• Rachel W.

        Thanks for the great response, Megan! I’m definitely saving up for a DSLR. This might be too involved of a question to tackle here, but d’you think I would be selling myself short by buying say, a $500 Canon DSLR versus of one of the $1000+ models?

        Whatever I buy, I know I’ll have to spring for the portrait lens– that’s priority number one after the camera itself!

      • Amber

        I bought my first DSLR earlier this year. I love it. After using a point and shoot for so long, I fell head over heels for my new Canon. Buying a DSLR within the 500-600 range won’t disappoint, trust me! You might be actually doing yourself a favor buying within that range, instead of buying a $1000 camera. There is nothing more embarrassing than seeing a blogger with a $1,200 camera and her not knowing how to use it. I’ve seen this, and it makes me cringe. A camera within the $600 range is still an amazing machine. As you get more comfortable you can always upgrade your lens, etc.

        Hope that helps as well!

      • Rachel W.

        Thanks for the advice, Amber! It’s encouraging to hear that at my level I wouldn’t be making a mistake springing for the (comparatively) cheap DSLR. I’ve been reading some Consumer Reports, and while (of course) the $1000+ Nikons perform well, the more-affordable Canons aren’t too shabby either!

  4. TerranceJ

    Great mnemonics for the aperture! My only issue now is actually being able to afford a DSLR 😉

  5. Jamie

    I haven’t taken a photography course since sophomore year of highschool, so this was an AMAZING refresher that will have me back to using my canon DSLR to its full potential in no time.

    Thanks so much!

    xo Jamie

  6. Ellie

    When I get home I’m going to try this out. Thank you for the adivce, I’ve had an slr for a year now and I’m pretty sure I’ve not been using it to it’s potential!


  7. Annie

    I love reading your tips on photography!
    Do you know how to get DOF on Panasonic lumix LX5? I am having hard times getting good quality pictures on it.

  8. Teri Roughen

    I’m so confused. I thought the F number goes up if you want a more focused photo, but down to 1. or 2. if you want to blur the background and it’s close up?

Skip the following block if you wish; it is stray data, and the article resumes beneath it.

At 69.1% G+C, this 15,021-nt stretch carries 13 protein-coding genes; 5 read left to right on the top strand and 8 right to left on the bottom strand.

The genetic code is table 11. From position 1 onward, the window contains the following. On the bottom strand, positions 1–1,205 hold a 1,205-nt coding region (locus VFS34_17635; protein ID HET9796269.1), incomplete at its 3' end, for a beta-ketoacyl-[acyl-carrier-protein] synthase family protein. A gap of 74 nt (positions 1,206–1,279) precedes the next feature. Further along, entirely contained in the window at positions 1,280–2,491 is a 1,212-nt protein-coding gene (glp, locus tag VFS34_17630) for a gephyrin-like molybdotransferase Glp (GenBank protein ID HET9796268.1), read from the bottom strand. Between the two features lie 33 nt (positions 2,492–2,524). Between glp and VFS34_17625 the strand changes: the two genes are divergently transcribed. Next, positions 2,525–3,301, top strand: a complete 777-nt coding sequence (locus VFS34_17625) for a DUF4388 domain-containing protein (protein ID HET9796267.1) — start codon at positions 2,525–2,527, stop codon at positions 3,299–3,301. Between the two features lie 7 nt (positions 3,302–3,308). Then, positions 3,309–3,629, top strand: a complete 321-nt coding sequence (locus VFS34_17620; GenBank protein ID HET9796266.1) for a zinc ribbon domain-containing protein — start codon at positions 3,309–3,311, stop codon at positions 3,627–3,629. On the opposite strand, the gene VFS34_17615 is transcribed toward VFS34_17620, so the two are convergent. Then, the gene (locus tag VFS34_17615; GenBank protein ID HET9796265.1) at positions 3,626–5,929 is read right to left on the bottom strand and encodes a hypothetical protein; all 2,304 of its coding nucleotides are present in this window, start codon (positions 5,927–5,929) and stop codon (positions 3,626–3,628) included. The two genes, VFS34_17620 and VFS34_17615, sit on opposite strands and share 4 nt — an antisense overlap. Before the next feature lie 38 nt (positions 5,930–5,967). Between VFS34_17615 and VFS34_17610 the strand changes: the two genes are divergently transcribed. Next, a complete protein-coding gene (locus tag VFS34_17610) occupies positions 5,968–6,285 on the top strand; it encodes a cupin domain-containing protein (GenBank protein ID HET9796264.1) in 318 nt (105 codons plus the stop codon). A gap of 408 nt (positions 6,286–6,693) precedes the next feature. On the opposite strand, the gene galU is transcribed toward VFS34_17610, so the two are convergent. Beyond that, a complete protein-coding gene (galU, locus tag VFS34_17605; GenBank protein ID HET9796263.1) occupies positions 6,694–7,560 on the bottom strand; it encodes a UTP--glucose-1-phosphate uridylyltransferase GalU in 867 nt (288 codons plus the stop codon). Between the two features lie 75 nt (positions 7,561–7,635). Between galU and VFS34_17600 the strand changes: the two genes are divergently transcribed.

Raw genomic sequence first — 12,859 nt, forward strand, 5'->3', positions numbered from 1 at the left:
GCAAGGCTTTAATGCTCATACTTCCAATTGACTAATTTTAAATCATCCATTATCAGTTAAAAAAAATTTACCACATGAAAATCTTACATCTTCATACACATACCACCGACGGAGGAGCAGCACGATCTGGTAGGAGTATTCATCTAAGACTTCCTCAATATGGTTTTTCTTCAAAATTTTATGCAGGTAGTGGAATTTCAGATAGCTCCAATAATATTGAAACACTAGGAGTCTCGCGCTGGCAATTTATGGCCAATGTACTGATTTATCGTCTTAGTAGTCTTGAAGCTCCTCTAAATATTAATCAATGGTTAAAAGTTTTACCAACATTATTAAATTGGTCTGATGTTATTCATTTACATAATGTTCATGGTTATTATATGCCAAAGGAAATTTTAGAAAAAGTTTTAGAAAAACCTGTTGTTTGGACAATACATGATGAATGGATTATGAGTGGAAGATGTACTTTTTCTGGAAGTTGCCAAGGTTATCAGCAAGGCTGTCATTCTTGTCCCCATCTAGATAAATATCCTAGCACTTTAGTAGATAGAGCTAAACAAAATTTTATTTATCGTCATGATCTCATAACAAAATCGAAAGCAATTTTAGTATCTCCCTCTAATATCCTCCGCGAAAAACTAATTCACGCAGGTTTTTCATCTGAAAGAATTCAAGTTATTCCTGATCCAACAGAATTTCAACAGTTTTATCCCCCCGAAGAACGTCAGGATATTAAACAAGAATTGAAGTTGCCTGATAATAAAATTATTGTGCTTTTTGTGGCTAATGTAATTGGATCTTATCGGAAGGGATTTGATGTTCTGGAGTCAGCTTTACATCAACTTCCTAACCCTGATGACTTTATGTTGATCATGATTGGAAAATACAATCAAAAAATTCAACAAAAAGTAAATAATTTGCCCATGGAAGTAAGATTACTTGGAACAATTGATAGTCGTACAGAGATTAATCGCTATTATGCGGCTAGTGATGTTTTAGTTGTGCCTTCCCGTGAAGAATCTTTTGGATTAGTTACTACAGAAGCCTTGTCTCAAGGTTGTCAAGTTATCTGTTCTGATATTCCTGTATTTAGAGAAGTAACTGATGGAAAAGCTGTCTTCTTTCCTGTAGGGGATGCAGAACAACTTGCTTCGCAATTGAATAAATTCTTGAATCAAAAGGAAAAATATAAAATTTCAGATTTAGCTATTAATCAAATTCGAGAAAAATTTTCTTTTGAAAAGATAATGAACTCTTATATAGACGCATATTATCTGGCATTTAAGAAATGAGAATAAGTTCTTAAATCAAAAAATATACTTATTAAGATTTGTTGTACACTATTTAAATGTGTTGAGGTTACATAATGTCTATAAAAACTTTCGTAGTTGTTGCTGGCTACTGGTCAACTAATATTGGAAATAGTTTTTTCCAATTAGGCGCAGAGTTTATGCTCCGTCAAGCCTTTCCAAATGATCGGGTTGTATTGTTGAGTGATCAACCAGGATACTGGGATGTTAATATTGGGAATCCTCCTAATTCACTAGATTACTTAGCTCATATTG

But you’re saying landscapes or group shots, you should have a smaller f stop?

    • Campus Sartorialist

      Hey Teri,

      I think you have the settings confused. Modern Nikon lens only go down to 1.8/1.4 and Canon 1.4/1.2 with leica going down to 0.95 for a $10000 price tag.

      If you want to get technical the aperture number (1.8, 1.4 etc) is actually written out as f/1.4 and it’s the mathematical ratio of the focal length to the aperture diameter.

      An average 50 mm prime lens has a range of f/1.8 to f/16. If you calculate the values, 50/1.8 is larger than 50/16 which means the opening is wider and more light is coming in.

      All cameras, DSLRs or not have aperture priority modes labeled A or Av which basically tells the camera to set shutter speed, exposure and most times ISO while keeping the aperture at the value indicated for you.

      A lot of newbie photographers buy a lens with a shallow DOF and are so in love with the great blurring effect that they shoot all their photos at the widest settings. This compromises the overall sharpness of your photos and it’s advised as a rule of thumb to take your photos at one or two “stops” from your lowest setting. If you have a 85 mm f/1.4 shoot it at f/1.8, f/2 or f/2.2 for great DOF and incredibly sharp photos.

      If you’re interested in learning more about photography I suggest signing up to the Digital Photography School mailing list. I am in no way affiliated with the website. I just know it’s definitely helped me improve my technical and compositional skills in the past http://digital-photography-school.com/

      All the best,
      Campus Sartorialist

  9. AJ

    I never get tired of reading up on photography tips. Mine has continued to evolve since I started my blog. Each time I get a really great picture, I analyze everything in the exif data and compare it with the time of day taken, what kind of light was available, etc etc so I can continue to improve my pictures.

    I suggest bloggers just getting started with the subject of aperture shoot on aperture priority on their cameras, and open that sucker all the way up. I only recently started adjusting the settings manually, and the “A” setting on the dial (Nikon) worked for me 90% of the time.

    Keep it up! I think this post has some of my greatest pics yet and I know ifb deserves some of the credit! http://www.ajwearsclothes.com/2012/07/inspired-style-serena.html

  10. Nasreen

    knew this post would come in handy once I gt my DSLR 🙂 SO HAPPY!!